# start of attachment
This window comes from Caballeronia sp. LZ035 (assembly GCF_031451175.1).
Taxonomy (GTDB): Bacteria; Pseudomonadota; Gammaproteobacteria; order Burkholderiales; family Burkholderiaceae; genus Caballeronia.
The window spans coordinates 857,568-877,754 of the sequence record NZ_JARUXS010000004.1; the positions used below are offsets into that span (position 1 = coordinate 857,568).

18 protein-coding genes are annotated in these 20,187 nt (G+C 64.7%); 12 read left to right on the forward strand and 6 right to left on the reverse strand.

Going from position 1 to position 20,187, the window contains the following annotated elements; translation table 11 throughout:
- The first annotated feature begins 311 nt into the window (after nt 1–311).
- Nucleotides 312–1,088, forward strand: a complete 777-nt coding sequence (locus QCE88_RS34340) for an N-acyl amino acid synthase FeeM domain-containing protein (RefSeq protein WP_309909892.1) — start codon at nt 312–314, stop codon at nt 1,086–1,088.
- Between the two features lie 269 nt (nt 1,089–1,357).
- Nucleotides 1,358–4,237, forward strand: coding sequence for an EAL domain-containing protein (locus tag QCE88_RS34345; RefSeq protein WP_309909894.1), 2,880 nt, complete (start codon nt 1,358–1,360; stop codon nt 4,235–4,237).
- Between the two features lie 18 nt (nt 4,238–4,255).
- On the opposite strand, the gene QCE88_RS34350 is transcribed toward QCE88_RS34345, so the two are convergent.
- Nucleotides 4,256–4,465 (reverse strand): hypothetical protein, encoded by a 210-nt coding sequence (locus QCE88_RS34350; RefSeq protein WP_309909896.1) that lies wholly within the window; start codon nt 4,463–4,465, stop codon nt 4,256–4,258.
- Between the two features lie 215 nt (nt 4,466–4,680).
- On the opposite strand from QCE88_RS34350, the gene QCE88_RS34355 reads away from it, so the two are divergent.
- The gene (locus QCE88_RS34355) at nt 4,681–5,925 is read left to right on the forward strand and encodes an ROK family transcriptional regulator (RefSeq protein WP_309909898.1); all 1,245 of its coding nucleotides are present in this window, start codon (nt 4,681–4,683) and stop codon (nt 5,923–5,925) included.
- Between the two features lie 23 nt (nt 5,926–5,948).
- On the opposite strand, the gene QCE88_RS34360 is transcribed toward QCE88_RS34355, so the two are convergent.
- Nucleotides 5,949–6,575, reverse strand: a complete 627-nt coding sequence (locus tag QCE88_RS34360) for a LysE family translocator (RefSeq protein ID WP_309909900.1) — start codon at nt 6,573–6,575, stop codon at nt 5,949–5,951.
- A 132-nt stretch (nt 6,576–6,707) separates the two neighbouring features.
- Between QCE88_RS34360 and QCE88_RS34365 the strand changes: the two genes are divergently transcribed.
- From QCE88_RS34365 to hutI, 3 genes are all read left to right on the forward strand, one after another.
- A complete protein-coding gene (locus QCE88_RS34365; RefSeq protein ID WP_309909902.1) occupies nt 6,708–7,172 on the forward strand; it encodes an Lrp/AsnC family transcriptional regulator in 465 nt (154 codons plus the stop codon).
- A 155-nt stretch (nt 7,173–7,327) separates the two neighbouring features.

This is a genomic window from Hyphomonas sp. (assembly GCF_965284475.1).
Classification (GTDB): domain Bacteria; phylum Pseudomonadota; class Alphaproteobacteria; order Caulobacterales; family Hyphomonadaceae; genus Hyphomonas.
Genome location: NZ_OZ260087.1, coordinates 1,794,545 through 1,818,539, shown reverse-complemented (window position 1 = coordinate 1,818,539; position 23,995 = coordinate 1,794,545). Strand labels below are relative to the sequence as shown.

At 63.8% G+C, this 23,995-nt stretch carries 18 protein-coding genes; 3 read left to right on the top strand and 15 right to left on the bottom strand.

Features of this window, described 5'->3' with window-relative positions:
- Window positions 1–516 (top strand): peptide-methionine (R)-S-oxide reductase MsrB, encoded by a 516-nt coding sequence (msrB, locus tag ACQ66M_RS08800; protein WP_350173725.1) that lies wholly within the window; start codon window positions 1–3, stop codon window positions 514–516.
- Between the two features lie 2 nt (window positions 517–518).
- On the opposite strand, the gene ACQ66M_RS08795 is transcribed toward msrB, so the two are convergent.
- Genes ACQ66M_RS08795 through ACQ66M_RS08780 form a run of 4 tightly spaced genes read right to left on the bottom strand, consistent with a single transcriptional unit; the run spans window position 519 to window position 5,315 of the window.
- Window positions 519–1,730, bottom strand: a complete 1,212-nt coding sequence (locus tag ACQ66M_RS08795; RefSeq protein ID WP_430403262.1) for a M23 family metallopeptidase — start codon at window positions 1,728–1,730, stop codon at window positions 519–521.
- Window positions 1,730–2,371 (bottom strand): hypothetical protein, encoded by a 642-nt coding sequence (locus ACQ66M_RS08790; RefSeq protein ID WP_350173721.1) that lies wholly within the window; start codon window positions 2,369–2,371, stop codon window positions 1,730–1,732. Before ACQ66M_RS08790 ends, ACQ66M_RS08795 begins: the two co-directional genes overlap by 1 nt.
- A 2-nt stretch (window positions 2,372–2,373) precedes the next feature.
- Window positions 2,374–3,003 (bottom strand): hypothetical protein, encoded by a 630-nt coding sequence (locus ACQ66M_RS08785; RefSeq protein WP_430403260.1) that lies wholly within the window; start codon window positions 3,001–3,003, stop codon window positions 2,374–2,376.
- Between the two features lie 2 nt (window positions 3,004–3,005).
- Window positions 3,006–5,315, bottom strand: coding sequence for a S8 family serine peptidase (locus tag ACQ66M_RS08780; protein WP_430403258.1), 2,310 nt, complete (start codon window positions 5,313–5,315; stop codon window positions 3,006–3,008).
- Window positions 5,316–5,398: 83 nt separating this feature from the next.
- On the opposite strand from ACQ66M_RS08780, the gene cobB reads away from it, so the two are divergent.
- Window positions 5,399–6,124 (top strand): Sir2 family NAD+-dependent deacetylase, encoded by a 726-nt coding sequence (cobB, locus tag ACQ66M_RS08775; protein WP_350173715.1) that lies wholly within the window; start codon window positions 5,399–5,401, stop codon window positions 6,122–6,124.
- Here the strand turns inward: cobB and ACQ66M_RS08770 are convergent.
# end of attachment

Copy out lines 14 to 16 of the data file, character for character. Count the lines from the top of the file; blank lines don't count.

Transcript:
- On the opposite strand from QCE88_RS34350, the gene QCE88_RS34355 reads away from it, so the two are divergent.
- The gene (locus QCE88_RS34355) at nt 4,681–5,925 is read left to right on the forward strand and encodes an ROK family transcriptional regulator (RefSeq protein WP_309909898.1); all 1,245 of its coding nucleotides are present in this window, start codon (nt 4,681–4,683) and stop codon (nt 5,923–5,925) included.
- Between the two features lie 23 nt (nt 5,926–5,948).